Opioid Addiction Treatment and the Black Community

Opioid Addiction and the Black Community

Opioid addiction doesn’t discriminate based on sex, finances, or social status. It does, however, unfairly impact the black community in the United States. 

Drug abuse is a chronic disease that changes the chemistry of the brain over the course of time. People struggling with opioid use disorders often have difficulty with compulsive behaviors. With addiction, there is potential for relapse, recurrence, and the possibility of recovery. 

Addiction and substance use disorders are relatively uniform experiences. Black people in the U.S., however, often experience more barriers to treatment and much higher rates of drug-related arrests.


The Opioid Crisis and the Black Community

Drug addiction has always devastated the black community, especially the poor black inner-city population. The unfortunate reality, however, is that the opioid crisis has unfairly impacted black populations. In recent years, the overdose death rates have increased consistently among poor black communities. 

There has been a decline in overdose deaths for the first time in years among the general population. However, the overdose death rates within many black communities continue to increase at dangerously rapid rates.

While the crisis began in the Caucasian community, it now affects the black community more than any other race or ethnicity. From 2016-2017, the mortality rate in non-hispanic black individuals rose 25 percent, fourteen percent higher than non-hispanic white men. 

In 2016 alone, the black community’s overdose rate increased by a startling 41 percent from the year before. In some states like Virginia and Wisconsin, the overdose death rates for black people are double that of their white counterparts. 


The Racial Treatment Disparity 

Drug addiction has ravaged black communities across the nation for decades. However, in recent years the opioid death rates have increased at higher rates in the black community than the white community. 

Only recently have drug overdose deaths by race become an issue for the black community in urban settings. The opioid crisis originated in white communities. This is the first instance in which an epidemic that originated in white communities has excessively impacted black individuals. 

Although the rates of opioid abuse are higher in white American communities, overdose deaths have risen steeply in black communities. This is due to the inordinate number of barriers hindering black individuals from accessing care. 

On top of being more susceptible to opioid addiction and overdose, the black community also faces challenges finding treatment. Black patients with opioid addictions all too often face systemic barriers to accessing the care they need. 

Because opioid addiction unevenly impacts low-income individuals, they often have no insurance and less access to treatment opportunities. Many of their poor white communities share these characteristics. However, due to the lack of barriers, they are often enrolled in private insurances.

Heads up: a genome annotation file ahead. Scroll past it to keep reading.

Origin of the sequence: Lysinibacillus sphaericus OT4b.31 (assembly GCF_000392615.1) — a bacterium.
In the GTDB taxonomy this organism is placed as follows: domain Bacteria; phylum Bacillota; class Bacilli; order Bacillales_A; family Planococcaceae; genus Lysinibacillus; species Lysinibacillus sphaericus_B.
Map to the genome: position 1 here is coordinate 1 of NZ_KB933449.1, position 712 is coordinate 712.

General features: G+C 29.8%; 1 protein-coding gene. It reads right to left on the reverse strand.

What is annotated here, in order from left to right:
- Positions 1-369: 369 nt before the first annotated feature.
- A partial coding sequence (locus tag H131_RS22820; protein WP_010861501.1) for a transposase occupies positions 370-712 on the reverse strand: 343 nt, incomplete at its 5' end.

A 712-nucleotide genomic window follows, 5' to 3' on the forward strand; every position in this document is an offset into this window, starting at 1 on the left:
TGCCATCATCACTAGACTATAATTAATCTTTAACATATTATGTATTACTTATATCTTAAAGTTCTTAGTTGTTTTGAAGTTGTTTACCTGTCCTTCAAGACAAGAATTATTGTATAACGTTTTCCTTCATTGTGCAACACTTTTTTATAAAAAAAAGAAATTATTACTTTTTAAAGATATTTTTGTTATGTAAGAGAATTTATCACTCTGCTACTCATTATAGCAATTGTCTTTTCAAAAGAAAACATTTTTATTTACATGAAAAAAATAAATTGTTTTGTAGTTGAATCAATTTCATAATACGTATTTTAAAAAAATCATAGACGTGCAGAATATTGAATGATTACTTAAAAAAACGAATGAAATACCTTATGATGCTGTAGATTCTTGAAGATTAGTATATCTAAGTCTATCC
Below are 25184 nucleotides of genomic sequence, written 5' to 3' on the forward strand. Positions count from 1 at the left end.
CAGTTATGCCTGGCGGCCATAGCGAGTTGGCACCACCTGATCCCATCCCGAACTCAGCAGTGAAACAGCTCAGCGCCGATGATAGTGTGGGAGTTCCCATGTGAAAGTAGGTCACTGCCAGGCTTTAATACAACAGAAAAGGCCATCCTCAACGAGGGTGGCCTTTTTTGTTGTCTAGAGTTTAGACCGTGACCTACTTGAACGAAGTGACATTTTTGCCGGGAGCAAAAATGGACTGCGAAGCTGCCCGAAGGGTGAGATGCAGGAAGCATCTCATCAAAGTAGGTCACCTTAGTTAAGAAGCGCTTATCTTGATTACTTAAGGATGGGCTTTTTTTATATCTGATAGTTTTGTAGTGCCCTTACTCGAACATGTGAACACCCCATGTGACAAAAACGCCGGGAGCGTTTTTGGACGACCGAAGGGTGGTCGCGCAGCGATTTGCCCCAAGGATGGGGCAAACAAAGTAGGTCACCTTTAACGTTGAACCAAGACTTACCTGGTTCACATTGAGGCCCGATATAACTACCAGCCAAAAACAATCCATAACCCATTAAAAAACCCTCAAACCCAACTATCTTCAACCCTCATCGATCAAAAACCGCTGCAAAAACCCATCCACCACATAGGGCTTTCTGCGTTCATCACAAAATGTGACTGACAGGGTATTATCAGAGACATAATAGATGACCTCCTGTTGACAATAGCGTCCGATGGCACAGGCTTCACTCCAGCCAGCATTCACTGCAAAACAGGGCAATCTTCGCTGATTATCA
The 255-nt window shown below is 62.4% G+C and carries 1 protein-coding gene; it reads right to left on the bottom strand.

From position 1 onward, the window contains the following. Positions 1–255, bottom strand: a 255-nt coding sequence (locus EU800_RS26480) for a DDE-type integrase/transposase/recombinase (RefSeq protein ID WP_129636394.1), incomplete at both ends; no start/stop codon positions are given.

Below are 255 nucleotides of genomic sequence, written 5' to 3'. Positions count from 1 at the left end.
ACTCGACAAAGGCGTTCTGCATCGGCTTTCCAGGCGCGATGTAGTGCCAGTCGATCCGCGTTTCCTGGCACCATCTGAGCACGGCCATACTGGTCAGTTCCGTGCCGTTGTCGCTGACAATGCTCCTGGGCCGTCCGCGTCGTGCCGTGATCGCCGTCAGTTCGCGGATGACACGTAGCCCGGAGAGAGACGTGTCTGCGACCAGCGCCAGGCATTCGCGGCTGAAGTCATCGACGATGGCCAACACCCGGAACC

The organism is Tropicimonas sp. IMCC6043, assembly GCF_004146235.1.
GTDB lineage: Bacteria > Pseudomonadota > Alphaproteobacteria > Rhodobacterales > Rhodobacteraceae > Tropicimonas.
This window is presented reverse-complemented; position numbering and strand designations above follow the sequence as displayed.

The Crisis of Incarceration for Black Addicts

The opioid crisis has also pushed the black community into higher rates of incarceration. Instead of giving black individuals access to treatment opportunities, they are often funneled down the prison pipeline. 

An issue with the imprisonment of addicts are the rates of return. By not getting the treatment they deserve, the system forces black addicts into the “revolving door” of jail time. This cycle separates families and exacerbates the rate of overdose deaths as a result of lack of treatment. 

Although the amount of drug abuse is similar among most racial and ethnic communities, there is a racial disparity in arrests. Black people are thirteen times more likely to be arrested for buying, possessing, or using drugs. However, instead of getting them treatment, systemic barriers and underlying systemic racial prejudices contribute to mass jailing of black addicts. 


Fighting for Change 

The opioid crisis has left communities, especially the black community, with visible and intense impacts. Although the efforts to address the opioid crisis have increased, overdose deaths continue to climb in the black community. 

It’s become clear that African American opioid addicts are dying at a higher rate than the general population. Data also shows that the opioid epidemic has left lasting damage on young, black Americans. However, the question remains— what are we going to do about it? 

If we ignore the prevalence of substance use disorders in the black community, we hurt all people of color. Not addressing or acknowledging this perpetuates the idea that black and brown bodies, lives, and voices aren’t important. 

Racial prejudices have been embedded into both popular and political culture in the United States. Medicine, doctors, and nurses are unfortunately no exception to this reality. In order to expand access to necessary addiction treatment, more targeted programs for the black community must be created. 

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